“Current,” 2004. Designed and manufactured by Vivian Beer (b. 1977), Penland, NC. Photo by Douglas J. Eng

On Exhibit: ‘The Art of Seating’ at LSU Museum of Art

March 11 through June 6, 2021

As anyone who has ever read or watched George R.R. Martin’s Game of Thrones series would know, the royals of Westeros don’t clamor to sit on the cold, lumpy seat of the Iron Throne because it’s comfortable; they do it for pride, for clout and, presumably, to look cool and conflicted in dramatically lit promotional photos. Fantasy genres aside, though, in today’s contemporary world far leaner of kings and dragon emperors, we often forget that our most utilitarian items—including the chair you’re probably sitting on right now—have origins based in aesthetics and design, and track the tastes of eras and places that may seem to us now like another world. 

Designed by Herbert von Thaden (1898-1969)/
Manufactured by Thaden Jordan Furniture Company (Est. 1946), Roanoke, VA.
Adjustable Lounge Chair, 1947. Photo by Michael Koryta and Andrew VanStyn, Director of Acquisitions, Conservation and Photography.

To help crack open that archive, the LSU Museum of Art will host “The Art of Seating: Two Hundred Years of American Design” beginning March 11. The exhibition is curated by the Museum of Contemporary Art Jacksonville with the Thomas H. and Diane DeMell Jacobsen Ph.D. Foundation and showcases 43 different chairs in styles ranging from rococo to rock ’n’ roll and beyond. 

“Comparing one type of object—chairs in this instance—over a period of time offers a strong statement on the evolution of design, a sort of concise history of American design through chairs,” says Courtney Taylor, LSU MOA curator and director of public programs. “We’re always working toward a diverse exhibition schedule that features art across periods, media and makers, so we were eager to have a design-focused exhibition to reach audiences interested in design, engage with local designers and collaborate with LSU College of Art and Design—especially the School of Interior Design.”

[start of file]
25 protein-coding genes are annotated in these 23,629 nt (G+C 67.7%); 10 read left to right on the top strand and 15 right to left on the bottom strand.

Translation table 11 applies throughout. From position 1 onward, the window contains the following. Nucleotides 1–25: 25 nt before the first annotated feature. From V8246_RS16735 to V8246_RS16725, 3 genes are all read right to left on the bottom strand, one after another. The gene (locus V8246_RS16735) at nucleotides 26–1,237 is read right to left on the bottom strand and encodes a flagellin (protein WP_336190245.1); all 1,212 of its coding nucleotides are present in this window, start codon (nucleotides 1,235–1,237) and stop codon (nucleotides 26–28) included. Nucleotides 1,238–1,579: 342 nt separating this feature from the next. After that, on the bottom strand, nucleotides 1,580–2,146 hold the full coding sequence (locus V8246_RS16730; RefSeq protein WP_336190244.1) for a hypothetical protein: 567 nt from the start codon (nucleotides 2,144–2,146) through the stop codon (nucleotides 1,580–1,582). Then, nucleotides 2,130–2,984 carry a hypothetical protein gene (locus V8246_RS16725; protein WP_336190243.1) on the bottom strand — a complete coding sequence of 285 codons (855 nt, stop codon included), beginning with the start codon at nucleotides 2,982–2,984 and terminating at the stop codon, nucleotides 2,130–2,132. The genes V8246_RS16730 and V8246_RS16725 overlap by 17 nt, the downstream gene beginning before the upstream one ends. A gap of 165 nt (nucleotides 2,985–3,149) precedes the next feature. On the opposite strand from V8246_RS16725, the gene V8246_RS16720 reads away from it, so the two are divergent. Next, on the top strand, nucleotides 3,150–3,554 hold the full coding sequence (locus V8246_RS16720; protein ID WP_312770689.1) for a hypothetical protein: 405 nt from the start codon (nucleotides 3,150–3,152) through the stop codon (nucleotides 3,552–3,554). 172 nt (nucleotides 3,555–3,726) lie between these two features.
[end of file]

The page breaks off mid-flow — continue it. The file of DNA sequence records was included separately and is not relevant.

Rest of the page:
Taylor and her colleagues were also able to add 100 years of design history to the original exhibition with the addition of four chairs from the LSU Museum of Art’s own permanent collection, bringing the timeline of seating styles from 1710 to 2010.

“I think viewers will be surprised to learn about the origins of designs in their dining rooms, libraries or office spaces—so many traditional dining rooms still feature Chippendale designs or the designs of mass-produced chairs that are ubiquitous in our culture,” says Taylor. “Seeing these in a museum setting will prompt people to pause and consider something overlooked in daily life or often thought of as only functional. For example, I love comparing Robert Venturi’s postmodernist ‘Sheraton’ chair back to the 1791 original designs of Thomas Sheraton to see how Venturi plays with a traditional high-style design.”

In the meantime, visitors can sit tight for a virtual gallery talk on March 14 and a “Contemporary Makers” talk on March 24, along with conversations with more local designers and collectors through April.